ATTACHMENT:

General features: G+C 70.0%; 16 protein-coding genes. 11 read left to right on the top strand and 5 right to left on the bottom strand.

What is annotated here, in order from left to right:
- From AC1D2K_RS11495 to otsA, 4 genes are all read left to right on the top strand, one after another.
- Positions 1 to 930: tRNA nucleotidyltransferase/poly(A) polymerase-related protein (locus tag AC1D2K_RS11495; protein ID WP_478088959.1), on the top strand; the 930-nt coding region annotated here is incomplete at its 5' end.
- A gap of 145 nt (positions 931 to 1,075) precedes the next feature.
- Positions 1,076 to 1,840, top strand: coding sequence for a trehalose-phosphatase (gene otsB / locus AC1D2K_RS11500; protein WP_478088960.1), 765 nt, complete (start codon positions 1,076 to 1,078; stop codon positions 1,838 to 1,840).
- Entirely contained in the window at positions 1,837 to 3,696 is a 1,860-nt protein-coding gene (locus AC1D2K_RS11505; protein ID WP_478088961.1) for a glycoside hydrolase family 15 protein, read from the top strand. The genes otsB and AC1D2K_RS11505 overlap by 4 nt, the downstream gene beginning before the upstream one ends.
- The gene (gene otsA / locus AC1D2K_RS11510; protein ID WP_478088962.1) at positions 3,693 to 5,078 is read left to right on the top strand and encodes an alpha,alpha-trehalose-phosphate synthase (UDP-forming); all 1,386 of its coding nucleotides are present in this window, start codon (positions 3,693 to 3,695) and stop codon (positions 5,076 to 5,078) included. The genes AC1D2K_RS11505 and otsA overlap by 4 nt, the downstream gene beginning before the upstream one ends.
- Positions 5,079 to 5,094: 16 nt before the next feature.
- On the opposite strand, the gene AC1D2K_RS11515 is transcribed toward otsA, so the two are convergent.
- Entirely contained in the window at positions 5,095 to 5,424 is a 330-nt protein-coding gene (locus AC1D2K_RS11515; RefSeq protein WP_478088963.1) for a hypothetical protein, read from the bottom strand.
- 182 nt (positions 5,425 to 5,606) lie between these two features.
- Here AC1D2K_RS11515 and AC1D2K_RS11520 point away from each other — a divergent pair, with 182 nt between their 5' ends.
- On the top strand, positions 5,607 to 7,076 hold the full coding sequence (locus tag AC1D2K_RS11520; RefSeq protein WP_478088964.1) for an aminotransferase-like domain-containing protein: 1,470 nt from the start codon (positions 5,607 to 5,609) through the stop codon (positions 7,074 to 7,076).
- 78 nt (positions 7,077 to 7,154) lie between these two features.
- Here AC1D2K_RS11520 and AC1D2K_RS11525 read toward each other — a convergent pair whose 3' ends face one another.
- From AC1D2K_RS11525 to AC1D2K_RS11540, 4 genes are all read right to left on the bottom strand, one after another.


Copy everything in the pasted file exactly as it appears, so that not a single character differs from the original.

General features: G+C 70.0%; 16 protein-coding genes. 11 read left to right on the top strand and 5 right to left on the bottom strand.

What is annotated here, in order from left to right:
- From AC1D2K_RS11495 to otsA, 4 genes are all read left to right on the top strand, one after another.
- Positions 1 to 930: tRNA nucleotidyltransferase/poly(A) polymerase-related protein (locus tag AC1D2K_RS11495; protein ID WP_478088959.1), on the top strand; the 930-nt coding region annotated here is incomplete at its 5' end.
- A gap of 145 nt (positions 931 to 1,075) precedes the next feature.
- Positions 1,076 to 1,840, top strand: coding sequence for a trehalose-phosphatase (gene otsB / locus AC1D2K_RS11500; protein WP_478088960.1), 765 nt, complete (start codon positions 1,076 to 1,078; stop codon positions 1,838 to 1,840).
- Entirely contained in the window at positions 1,837 to 3,696 is a 1,860-nt protein-coding gene (locus AC1D2K_RS11505; protein ID WP_478088961.1) for a glycoside hydrolase family 15 protein, read from the top strand. The genes otsB and AC1D2K_RS11505 overlap by 4 nt, the downstream gene beginning before the upstream one ends.
- The gene (gene otsA / locus AC1D2K_RS11510; protein ID WP_478088962.1) at positions 3,693 to 5,078 is read left to right on the top strand and encodes an alpha,alpha-trehalose-phosphate synthase (UDP-forming); all 1,386 of its coding nucleotides are present in this window, start codon (positions 3,693 to 3,695) and stop codon (positions 5,076 to 5,078) included. The genes AC1D2K_RS11505 and otsA overlap by 4 nt, the downstream gene beginning before the upstream one ends.
- Positions 5,079 to 5,094: 16 nt before the next feature.
- On the opposite strand, the gene AC1D2K_RS11515 is transcribed toward otsA, so the two are convergent.
- Entirely contained in the window at positions 5,095 to 5,424 is a 330-nt protein-coding gene (locus AC1D2K_RS11515; RefSeq protein WP_478088963.1) for a hypothetical protein, read from the bottom strand.
- 182 nt (positions 5,425 to 5,606) lie between these two features.
- Here AC1D2K_RS11515 and AC1D2K_RS11520 point away from each other — a divergent pair, with 182 nt between their 5' ends.
- On the top strand, positions 5,607 to 7,076 hold the full coding sequence (locus tag AC1D2K_RS11520; RefSeq protein WP_478088964.1) for an aminotransferase-like domain-containing protein: 1,470 nt from the start codon (positions 5,607 to 5,609) through the stop codon (positions 7,074 to 7,076).
- 78 nt (positions 7,077 to 7,154) lie between these two features.
- Here AC1D2K_RS11520 and AC1D2K_RS11525 read toward each other — a convergent pair whose 3' ends face one another.
- From AC1D2K_RS11525 to AC1D2K_RS11540, 4 genes are all read right to left on the bottom strand, one after another.